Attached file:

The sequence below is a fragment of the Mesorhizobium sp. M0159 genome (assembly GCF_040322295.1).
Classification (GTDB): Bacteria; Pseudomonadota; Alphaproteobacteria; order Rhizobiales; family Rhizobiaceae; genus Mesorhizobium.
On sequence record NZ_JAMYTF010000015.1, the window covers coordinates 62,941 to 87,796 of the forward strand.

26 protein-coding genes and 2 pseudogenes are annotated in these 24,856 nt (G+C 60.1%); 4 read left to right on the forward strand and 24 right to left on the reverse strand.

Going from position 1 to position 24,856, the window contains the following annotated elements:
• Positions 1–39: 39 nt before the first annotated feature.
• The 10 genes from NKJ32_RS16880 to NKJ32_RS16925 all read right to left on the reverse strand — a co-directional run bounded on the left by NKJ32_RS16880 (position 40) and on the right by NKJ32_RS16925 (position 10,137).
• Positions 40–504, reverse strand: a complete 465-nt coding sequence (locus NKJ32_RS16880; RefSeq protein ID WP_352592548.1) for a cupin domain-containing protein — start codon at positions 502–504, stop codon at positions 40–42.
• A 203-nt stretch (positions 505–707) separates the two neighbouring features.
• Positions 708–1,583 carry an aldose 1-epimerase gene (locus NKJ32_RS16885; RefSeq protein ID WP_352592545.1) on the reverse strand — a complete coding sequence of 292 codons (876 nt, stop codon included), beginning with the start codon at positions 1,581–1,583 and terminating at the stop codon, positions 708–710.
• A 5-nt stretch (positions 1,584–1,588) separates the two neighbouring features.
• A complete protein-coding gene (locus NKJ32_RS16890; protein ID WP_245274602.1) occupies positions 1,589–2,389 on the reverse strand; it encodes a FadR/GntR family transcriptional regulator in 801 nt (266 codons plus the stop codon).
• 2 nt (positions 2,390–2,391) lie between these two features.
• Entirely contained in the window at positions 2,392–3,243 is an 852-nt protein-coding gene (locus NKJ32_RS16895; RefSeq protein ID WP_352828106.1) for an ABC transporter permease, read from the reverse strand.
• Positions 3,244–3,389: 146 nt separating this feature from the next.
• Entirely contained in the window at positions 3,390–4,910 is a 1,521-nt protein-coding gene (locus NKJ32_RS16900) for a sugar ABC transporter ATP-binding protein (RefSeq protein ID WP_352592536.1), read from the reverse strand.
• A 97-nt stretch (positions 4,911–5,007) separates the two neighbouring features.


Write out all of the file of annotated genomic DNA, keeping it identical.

The sequence below is a fragment of the Mesorhizobium sp. M0159 genome (assembly GCF_040322295.1).
Classification (GTDB): Bacteria; Pseudomonadota; Alphaproteobacteria; order Rhizobiales; family Rhizobiaceae; genus Mesorhizobium.
On sequence record NZ_JAMYTF010000015.1, the window covers coordinates 62,941 to 87,796 of the forward strand.

26 protein-coding genes and 2 pseudogenes are annotated in these 24,856 nt (G+C 60.1%); 4 read left to right on the forward strand and 24 right to left on the reverse strand.

Going from position 1 to position 24,856, the window contains the following annotated elements:
• Positions 1–39: 39 nt before the first annotated feature.
• The 10 genes from NKJ32_RS16880 to NKJ32_RS16925 all read right to left on the reverse strand — a co-directional run bounded on the left by NKJ32_RS16880 (position 40) and on the right by NKJ32_RS16925 (position 10,137).
• Positions 40–504, reverse strand: a complete 465-nt coding sequence (locus NKJ32_RS16880; RefSeq protein ID WP_352592548.1) for a cupin domain-containing protein — start codon at positions 502–504, stop codon at positions 40–42.
• A 203-nt stretch (positions 505–707) separates the two neighbouring features.
• Positions 708–1,583 carry an aldose 1-epimerase gene (locus NKJ32_RS16885; RefSeq protein ID WP_352592545.1) on the reverse strand — a complete coding sequence of 292 codons (876 nt, stop codon included), beginning with the start codon at positions 1,581–1,583 and terminating at the stop codon, positions 708–710.
• A 5-nt stretch (positions 1,584–1,588) separates the two neighbouring features.
• A complete protein-coding gene (locus NKJ32_RS16890; protein ID WP_245274602.1) occupies positions 1,589–2,389 on the reverse strand; it encodes a FadR/GntR family transcriptional regulator in 801 nt (266 codons plus the stop codon).
• 2 nt (positions 2,390–2,391) lie between these two features.
• Entirely contained in the window at positions 2,392–3,243 is an 852-nt protein-coding gene (locus NKJ32_RS16895; RefSeq protein ID WP_352828106.1) for an ABC transporter permease, read from the reverse strand.
• Positions 3,244–3,389: 146 nt separating this feature from the next.
• Entirely contained in the window at positions 3,390–4,910 is a 1,521-nt protein-coding gene (locus NKJ32_RS16900) for a sugar ABC transporter ATP-binding protein (RefSeq protein ID WP_352592536.1), read from the reverse strand.
• A 97-nt stretch (positions 4,911–5,007) separates the two neighbouring features.